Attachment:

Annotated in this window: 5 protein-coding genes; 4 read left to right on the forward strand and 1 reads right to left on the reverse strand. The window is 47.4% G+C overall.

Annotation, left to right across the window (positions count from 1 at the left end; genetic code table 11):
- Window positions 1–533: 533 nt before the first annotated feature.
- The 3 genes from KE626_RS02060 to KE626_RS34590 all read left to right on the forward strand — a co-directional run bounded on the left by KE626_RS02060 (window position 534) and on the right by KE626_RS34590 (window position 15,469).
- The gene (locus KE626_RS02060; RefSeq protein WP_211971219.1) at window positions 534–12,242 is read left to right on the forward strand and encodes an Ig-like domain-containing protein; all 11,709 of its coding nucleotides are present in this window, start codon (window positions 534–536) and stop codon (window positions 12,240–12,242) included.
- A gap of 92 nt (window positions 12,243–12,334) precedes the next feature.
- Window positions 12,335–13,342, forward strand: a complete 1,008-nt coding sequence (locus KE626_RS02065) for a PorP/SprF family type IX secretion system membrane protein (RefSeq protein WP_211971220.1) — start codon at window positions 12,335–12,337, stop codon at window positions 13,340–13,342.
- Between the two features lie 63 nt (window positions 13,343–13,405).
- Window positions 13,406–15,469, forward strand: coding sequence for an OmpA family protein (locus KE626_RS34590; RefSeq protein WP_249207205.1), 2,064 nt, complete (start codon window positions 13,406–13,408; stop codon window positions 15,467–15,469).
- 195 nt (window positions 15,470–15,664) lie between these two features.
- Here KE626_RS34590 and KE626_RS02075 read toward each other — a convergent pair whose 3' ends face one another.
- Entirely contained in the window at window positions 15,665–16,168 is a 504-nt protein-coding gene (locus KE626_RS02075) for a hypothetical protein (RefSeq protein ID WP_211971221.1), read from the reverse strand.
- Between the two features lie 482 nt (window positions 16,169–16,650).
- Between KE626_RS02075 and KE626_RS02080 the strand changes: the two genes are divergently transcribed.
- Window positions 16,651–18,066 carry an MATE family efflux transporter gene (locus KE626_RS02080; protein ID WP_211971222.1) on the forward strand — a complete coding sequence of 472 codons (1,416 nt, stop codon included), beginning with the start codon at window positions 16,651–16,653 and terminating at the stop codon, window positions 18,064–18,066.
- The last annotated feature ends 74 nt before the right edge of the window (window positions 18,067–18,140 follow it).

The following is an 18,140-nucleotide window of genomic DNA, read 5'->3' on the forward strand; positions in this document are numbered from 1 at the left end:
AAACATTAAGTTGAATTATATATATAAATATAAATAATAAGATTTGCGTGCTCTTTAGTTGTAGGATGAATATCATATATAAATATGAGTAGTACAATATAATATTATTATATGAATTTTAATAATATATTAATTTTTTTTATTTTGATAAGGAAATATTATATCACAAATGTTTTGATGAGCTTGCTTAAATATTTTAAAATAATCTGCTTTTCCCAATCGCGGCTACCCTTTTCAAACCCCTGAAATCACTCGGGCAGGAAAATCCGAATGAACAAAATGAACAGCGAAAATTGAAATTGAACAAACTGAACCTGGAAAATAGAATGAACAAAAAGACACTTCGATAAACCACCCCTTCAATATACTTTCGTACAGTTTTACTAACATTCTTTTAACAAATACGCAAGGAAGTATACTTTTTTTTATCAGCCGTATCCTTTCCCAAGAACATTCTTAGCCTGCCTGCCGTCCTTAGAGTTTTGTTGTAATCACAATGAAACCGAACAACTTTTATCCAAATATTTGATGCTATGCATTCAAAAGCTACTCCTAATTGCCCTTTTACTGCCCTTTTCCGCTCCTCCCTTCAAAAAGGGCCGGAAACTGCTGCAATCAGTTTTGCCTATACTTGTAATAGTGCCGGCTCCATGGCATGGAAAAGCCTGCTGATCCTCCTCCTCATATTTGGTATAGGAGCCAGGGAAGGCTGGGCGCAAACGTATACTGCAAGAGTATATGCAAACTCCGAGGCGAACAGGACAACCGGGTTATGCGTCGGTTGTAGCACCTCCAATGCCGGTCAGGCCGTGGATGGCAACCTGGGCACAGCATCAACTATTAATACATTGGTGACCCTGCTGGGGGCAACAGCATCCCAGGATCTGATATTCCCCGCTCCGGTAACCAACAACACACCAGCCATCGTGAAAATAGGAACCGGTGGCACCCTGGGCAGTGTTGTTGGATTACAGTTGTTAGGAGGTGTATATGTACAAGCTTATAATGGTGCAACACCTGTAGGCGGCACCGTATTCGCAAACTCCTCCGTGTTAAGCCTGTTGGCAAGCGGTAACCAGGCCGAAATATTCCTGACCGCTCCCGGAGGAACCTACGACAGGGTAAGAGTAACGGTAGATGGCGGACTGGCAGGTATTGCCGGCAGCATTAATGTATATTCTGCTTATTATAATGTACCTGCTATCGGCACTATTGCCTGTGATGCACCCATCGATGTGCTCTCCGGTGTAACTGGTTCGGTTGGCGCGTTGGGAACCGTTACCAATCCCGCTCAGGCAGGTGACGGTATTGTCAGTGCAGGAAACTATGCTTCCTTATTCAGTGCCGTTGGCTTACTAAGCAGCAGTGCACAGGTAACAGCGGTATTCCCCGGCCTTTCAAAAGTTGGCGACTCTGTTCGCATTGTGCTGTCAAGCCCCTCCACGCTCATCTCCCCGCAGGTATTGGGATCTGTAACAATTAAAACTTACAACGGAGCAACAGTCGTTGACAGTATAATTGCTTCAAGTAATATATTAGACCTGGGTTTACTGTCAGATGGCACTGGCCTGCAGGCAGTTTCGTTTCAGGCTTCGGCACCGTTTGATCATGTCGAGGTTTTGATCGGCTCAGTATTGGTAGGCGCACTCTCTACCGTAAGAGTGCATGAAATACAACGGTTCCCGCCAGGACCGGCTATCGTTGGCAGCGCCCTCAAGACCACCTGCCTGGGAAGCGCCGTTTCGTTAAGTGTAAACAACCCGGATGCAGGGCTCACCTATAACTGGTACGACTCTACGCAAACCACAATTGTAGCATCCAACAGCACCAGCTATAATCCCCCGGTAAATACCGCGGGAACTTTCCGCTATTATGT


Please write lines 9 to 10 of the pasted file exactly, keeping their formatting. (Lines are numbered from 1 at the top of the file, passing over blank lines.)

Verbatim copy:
- Window positions 13,406–15,469, forward strand: coding sequence for an OmpA family protein (locus KE626_RS34590; RefSeq protein WP_249207205.1), 2,064 nt, complete (start codon window positions 13,406–13,408; stop codon window positions 15,467–15,469).
- 195 nt (window positions 15,470–15,664) lie between these two features.